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RE: Christopher Hitchens Christopher Hitchens has accused Henry Kissinger of war crimes. He talks to Matthew Craft about the fallout.

CHRISTOPHER HITCHENS is a journalist who charts his own course, regardless of public opinion. As a columnist for Vanity Fair and The Nation, Hitchens has earned a reputation for his biting wit and irreverent positions. In all the pique and fury that surrounded President Clinton in 1998, many liberals and most of Hitchens's colleagues at The Nation came to Clinton's defense. But Hitchens turned out scathing but detailed essays picking apart what he called the president's "ruthless vanity," the shady business deals, and the hasty bombing of Sudan, among other offenses. These formed the extended argument that was his best-selling book, No One Left to Lie To.

Hitchens is, plainly, a throwback, closer in spirit to a polemicist like Thomas Paine than to the modern reporter. One of his celebrated targets was the woman whom he nicknamed "the ghoul of Calcutta," familiar to many as the late Mother Theresa. His slim book about her bore the cringe-inducing title "The Missionary Position." He exposed her as a shill for despots such as Jean-Claude Duvalier, and criticized her fight against abortion and contraception. This "hell's angel" hoarded millions upon millions in donations while enforcing harsh poverty on both the dying and the nuns who worked in her missions.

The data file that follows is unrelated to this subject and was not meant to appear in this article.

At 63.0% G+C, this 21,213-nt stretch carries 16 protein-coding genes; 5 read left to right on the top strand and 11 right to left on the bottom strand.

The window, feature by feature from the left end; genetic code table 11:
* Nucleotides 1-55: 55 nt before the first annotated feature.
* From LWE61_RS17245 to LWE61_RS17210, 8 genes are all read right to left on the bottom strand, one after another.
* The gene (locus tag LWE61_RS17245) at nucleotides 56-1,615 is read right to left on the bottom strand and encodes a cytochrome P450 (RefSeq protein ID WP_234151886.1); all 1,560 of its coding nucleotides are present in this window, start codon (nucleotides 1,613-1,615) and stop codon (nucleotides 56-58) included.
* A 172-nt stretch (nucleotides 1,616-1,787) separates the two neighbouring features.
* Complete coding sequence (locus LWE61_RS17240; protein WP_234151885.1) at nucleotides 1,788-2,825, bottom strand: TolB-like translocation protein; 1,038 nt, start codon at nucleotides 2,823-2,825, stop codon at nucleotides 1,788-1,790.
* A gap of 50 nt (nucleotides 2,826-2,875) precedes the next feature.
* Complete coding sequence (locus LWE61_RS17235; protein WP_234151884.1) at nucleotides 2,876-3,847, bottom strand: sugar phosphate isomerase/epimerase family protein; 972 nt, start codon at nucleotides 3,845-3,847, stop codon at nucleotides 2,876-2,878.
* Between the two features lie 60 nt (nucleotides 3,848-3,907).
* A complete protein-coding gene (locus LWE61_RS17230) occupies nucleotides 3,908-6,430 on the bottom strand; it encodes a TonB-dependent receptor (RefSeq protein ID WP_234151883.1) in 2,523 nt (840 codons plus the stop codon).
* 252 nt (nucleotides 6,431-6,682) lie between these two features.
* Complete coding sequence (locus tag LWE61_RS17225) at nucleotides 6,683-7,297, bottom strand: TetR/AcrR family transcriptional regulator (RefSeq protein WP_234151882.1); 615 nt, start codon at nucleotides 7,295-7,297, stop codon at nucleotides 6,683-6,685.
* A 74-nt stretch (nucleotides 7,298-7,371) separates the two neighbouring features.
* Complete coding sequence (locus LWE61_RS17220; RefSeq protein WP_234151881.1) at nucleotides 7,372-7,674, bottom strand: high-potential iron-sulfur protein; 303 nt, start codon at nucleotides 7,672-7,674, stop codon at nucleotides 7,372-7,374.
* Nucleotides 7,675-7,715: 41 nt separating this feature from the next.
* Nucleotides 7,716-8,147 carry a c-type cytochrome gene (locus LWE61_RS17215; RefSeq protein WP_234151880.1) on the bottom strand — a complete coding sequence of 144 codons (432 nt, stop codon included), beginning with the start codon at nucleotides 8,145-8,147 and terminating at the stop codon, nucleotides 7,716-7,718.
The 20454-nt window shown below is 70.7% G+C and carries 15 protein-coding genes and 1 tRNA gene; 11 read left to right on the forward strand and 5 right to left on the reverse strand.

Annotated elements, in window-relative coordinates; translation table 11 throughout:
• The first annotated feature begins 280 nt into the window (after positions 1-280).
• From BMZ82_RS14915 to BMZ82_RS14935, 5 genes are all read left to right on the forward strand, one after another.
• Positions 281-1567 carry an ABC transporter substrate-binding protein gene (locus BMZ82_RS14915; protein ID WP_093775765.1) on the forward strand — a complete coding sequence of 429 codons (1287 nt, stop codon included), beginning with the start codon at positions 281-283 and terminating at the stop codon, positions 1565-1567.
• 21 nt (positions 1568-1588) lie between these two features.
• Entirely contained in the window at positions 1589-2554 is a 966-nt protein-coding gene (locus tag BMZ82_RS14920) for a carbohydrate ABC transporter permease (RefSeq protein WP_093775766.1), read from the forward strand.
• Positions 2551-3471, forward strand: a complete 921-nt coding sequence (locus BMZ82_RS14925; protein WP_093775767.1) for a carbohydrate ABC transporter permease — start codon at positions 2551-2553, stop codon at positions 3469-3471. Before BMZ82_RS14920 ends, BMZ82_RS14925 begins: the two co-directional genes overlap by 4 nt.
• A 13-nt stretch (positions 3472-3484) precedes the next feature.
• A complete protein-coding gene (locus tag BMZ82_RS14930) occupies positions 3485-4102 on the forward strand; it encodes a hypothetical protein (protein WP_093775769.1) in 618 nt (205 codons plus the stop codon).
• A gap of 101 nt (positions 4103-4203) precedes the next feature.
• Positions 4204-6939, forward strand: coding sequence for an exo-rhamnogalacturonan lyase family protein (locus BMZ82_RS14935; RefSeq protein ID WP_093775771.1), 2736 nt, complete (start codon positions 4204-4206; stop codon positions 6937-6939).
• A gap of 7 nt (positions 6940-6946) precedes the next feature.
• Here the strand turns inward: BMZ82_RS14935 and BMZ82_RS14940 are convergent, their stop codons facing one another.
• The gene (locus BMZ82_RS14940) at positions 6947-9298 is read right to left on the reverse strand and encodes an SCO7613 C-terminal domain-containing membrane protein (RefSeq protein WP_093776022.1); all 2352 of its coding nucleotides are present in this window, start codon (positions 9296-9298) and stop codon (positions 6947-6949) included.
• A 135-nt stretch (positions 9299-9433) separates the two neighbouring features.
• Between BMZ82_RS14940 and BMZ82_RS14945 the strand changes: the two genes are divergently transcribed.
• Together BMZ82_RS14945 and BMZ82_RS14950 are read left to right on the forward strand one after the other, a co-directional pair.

Hitchens has most recently set his crosshairs on the �minence grise of the foreign policy establishment. In a series of essays in Harper's entitled "The Case Against Henry Kissinger," he argues that the national security adviser and secretary of state under Nixon and Ford ought to be prosecuted for war crimes for his role in assassinations, occupations, and executions in Indochina, Chile, Bangladesh, East Timor, and Cyprus.

The most devastating charges relate to Kissinger's involvement in Chile and, particularly, Vietnam. Hitchens makes the case that in 1968, Kissinger took part in an effort by the Nixon campaign to undermine the negotiations between the North and South Vietnamese governments, which were, at the time, close to an agreement. Nixon's team told the South Vietnamese that they would receive a better deal under a Republican presidency. The South Vietnamese backed out of the talks, undermining Hubert Humphrey's 1968 campaign and continuing the war. "The subversion of that election and the prolonging of that war," Hitchens said, make it "the single wickedest act in the history of the republic."

He also contends that Kissinger "bears direct responsibility" for murdering the chief of the Chilean army, General Rene Schneider, in 1970 as part of the CIA's effort to prevent Salvador Allende from assuming office.

In the course of a recent conversation on these essays and his upcoming book on the same subject, Hitchens described Kissinger as "a murderer, a liar, a pseudo-intellectual, a thief of government property, and a profiteer from said theft." Bold though these words might seem, Hitchens's indictment is buttressed by White House memos, FBI files, and recently released CIA cables. There are many other documents that could give a fuller picture of his actions, but Kissinger took most of his papers and put them in the Library of Congress, where, according to an agreement, they are safe from the public's gaze until he dies.


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